@fendifille via AP
Today Spain's largest telecom company in was hit with pop-ups demanding ransoms before employees could gain access to files. But it wasn't just Spain. The ransomware swept around the globe as the day progressed, hitting 73 other countries, including England's National Health Service, which left doctors and patients scrambling for information and care services unless they paid the ransoms. Reports have just surfaced that the ransomware has come to the U.S. as well.
Our thought bubble: This isn't just about user accounts, credit cards, or corporate security — all areas in which breaches are more common. The AP reports ransomware attacks are on the rise. Plus, when one computer is compromised, it can affect an entire corporate network, according to Spain's National Cryptologic Center, and your computer can be affected before you even touch it.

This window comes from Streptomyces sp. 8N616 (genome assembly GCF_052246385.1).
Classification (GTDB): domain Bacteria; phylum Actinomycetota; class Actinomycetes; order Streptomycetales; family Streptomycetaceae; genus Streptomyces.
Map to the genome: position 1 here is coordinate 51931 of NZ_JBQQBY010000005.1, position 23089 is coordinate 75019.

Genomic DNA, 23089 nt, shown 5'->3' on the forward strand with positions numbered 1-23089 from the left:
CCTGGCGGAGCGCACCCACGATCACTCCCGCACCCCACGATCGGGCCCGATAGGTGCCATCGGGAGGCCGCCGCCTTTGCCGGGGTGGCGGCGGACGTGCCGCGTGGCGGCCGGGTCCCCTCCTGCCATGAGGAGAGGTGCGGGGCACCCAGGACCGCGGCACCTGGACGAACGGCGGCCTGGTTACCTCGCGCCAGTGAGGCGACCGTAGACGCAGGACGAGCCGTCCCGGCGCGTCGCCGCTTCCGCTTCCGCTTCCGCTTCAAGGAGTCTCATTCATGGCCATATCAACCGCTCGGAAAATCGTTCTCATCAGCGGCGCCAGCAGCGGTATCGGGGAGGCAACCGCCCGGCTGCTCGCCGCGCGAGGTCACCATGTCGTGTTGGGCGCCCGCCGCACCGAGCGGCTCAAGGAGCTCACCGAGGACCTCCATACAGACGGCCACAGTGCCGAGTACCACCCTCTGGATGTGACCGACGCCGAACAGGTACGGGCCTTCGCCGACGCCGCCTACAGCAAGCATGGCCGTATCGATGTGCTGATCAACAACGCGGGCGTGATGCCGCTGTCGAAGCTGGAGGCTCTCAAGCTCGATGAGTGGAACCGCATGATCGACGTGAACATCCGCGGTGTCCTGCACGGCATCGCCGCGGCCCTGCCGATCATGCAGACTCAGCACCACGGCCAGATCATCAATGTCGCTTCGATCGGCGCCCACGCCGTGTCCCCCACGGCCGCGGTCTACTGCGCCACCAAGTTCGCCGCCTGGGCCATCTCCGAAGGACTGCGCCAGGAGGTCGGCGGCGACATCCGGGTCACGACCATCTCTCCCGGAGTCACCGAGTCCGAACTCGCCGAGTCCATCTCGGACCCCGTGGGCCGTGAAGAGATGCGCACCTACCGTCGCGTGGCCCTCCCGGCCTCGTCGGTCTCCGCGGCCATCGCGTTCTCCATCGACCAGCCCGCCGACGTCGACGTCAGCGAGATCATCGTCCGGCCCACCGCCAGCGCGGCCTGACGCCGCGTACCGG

The progression of events:
- After reports came out about Spain, England's National Health Service was attacked by similar popups.
- Over a few hours, reports surfaced that similar cyber attacks hit 74 countries around the world, for a whopping total of 45,000 attacks, according to Kaspersky's Lab Global Research & Analysis Team, one of the top cybersecurity firms in the world. Russia was the country with the most targets, per Kaspersky.
- It is believed that the group running these attacks exploited a vulnerability the hacking group, Shadow Brokers, exposed from NSA files in April. Microsoft said it already issued patches for these holes, but it appears many users haven't updated their systems yet, per the AP.
- Many companies in Spain have regained control of their systems, per the AP.
- ArsTechnica reports MalwareTechBlog stopped the attack by taking control of a key domain name.